Australian coastal communities could reap benefits of blue economy

February 10, 2021
Coastal communities like Bondi could benefit from a 'blue economy'. Photo by Kelvin Li on Unsplash.

Australian communities and decision makers are optimistic about their opportunities in a blue economy, but remain concerned about the wellbeing of coastal communities, a nation-wide consultation by Future Earth Australia (FEA) has found.

FEA today released outcomes papers from seven state and territory-based consultation workshops, which lay the foundations for its 10-Year Strategy on Ocean and Coastal Sustainability.

Dr Beth Fulton, co-chair of the expert working group, said the papers revealed that Australian oceans and coasts are threatened by the fragmented way they are managed.

“Not only does this fragmentation threaten our environment, but it stands in the way of a sustainable blue economy.

“Marine industries like offshore energy and sustainable aquaculture should only be developed in a manner that improves community prosperity and wellbeing, while also promoting thriving marine ecosystems.”

The consultations sought the perspectives of researchers, decision makers, practitioners, First Nations people and community groups.

Emeritus Professor Nick Harvey of the University of Adelaide, co-chair of the expert working group, said the consultations highlighted that urgent coastal and marine issues are not seeing proportionate attention in the policy agenda.

“While some of the most exciting coastal and ocean protection is being led by community groups and passionate people locally, many citizens are not aware of what is coming as the climate changes—like the increasing frequency and severity of coastal storms, or the decline in rivers and estuaries.”

While each state and territory outcomes paper highlighted issues important to their individual areas, common themes included:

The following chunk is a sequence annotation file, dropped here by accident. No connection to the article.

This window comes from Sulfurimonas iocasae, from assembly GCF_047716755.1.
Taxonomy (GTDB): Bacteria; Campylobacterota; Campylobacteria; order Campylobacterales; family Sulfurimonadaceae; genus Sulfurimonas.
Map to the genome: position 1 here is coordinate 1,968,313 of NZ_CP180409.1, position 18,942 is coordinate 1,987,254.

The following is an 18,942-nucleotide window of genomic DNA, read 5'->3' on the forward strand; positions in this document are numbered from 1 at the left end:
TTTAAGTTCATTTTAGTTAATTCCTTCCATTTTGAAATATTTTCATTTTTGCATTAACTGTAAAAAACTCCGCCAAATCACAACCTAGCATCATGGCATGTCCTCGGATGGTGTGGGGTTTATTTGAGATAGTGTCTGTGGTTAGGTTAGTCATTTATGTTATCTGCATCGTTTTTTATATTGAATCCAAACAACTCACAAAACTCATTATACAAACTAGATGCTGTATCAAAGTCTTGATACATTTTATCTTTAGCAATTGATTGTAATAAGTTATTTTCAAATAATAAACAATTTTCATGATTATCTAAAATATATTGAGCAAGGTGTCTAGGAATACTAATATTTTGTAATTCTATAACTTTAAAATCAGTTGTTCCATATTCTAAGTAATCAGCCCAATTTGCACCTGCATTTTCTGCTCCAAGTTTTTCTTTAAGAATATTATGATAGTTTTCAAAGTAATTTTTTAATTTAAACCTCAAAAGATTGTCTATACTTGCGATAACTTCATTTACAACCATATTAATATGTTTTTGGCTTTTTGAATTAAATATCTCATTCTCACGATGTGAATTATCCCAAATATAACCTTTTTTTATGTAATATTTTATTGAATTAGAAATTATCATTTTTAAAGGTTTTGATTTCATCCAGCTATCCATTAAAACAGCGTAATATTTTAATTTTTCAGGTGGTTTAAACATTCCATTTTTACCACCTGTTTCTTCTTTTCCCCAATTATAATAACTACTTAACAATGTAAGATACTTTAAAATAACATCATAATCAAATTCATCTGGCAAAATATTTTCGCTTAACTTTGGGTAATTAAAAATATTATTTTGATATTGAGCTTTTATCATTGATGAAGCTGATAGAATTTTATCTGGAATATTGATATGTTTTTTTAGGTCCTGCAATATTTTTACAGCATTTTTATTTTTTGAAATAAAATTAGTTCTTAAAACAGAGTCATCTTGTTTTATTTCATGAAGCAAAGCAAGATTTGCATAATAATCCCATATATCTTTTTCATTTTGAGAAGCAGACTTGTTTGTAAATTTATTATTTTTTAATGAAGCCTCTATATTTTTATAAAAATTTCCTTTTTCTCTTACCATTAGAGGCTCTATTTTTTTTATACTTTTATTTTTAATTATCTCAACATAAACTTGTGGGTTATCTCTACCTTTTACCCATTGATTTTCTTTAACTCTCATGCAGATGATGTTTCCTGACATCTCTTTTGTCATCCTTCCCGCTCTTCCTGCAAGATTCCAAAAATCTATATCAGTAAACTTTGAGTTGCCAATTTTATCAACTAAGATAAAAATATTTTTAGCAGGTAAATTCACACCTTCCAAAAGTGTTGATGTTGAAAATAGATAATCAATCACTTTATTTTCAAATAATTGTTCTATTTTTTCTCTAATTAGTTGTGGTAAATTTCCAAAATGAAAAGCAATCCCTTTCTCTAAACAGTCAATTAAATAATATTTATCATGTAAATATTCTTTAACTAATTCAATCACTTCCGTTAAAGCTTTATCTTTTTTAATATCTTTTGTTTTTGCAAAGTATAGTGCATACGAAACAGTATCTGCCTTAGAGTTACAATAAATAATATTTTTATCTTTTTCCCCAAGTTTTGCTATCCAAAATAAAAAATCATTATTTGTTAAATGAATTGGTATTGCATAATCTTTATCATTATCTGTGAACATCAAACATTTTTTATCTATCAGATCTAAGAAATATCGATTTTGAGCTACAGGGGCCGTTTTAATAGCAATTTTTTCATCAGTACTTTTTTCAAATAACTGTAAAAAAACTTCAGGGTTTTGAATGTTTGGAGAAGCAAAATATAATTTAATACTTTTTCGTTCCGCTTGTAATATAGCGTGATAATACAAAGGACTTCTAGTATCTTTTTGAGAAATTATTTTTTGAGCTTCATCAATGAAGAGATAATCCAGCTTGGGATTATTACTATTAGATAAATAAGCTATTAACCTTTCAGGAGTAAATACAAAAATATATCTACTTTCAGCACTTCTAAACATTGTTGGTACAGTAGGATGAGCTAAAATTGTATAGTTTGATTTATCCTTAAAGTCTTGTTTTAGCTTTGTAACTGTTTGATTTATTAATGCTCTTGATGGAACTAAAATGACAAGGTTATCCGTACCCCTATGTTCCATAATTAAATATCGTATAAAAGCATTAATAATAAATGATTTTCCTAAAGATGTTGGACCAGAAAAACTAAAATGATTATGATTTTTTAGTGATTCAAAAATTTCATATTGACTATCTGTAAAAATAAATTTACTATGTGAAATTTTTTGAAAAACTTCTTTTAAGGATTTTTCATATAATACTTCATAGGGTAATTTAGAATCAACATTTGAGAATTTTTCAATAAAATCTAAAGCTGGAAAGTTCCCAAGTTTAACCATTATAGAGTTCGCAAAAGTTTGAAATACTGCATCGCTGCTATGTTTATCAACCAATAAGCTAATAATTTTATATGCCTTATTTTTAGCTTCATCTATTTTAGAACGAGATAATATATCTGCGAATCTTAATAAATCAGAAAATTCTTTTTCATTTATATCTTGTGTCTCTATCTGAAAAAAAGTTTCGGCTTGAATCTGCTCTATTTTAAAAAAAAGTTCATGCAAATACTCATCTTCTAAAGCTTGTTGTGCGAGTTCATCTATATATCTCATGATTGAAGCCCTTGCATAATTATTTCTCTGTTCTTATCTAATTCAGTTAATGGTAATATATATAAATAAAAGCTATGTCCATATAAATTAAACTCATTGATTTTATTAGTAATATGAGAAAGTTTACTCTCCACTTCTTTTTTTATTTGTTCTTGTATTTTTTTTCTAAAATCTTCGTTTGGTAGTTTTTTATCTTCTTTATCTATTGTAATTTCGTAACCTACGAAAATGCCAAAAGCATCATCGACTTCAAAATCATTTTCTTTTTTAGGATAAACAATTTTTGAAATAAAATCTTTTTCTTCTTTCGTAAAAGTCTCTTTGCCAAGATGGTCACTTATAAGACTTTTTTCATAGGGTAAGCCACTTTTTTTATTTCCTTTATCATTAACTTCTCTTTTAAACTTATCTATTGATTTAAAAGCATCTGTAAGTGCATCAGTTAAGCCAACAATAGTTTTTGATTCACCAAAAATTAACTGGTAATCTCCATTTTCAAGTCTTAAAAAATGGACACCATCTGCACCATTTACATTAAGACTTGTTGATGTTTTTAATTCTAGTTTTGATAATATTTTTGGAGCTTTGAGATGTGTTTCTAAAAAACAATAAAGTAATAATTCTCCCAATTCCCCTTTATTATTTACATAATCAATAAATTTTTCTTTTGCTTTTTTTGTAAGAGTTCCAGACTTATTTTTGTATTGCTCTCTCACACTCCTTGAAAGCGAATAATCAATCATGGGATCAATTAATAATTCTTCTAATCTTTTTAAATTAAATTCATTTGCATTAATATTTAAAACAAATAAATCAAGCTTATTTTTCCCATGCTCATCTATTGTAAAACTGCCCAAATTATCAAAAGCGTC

• A demand for a coherent and integrated governance system of ocean and coastal management that brings in all three levels of government,
  • A priority for the knowledge of First Nations people to be centred in knowledge and governance practices, and
  • A need for an open-access national platform for data and information sharing about data affecting the ocean and coast, such as ocean health and acidification and climate modelling around flood and fire risk.

FEA Director, Dr Tayanah O’Donnell, said the outcomes papers will inform the recommendations made in the 10-Year Strategy.

“Future Earth Australia strategies are grounded in grassroots actions and the applied reality of stewarding human and natural systems, along with high-level guidance from national leaders on the expert reference group.”

The 10-Year Strategy on Ocean and Coastal Sustainability, which will outline strategies for achieving healthy and resilient oceans and coasts for all of Australia, will be released in early 2021.

Future Earth Australia is a national peak initiative that enables Australian researchers, governments, industry and NGOs to collaborate with each other and with international networks and programs across Australia and Oceania.

This will be the second targeted strategy created by FEA, following the publication of an urban sustainability plan that was launched in December 2019 at the State of Australian Cities Conference.

The outcomes papers can be read here: https://www.futureearth.org.au/publications

Further information on FEA and the 10-Year Strategy: https://www.futureearth.org.au/initiatives/ocean-and-coastal-sustainability

© 2021 Australian Academy of Science

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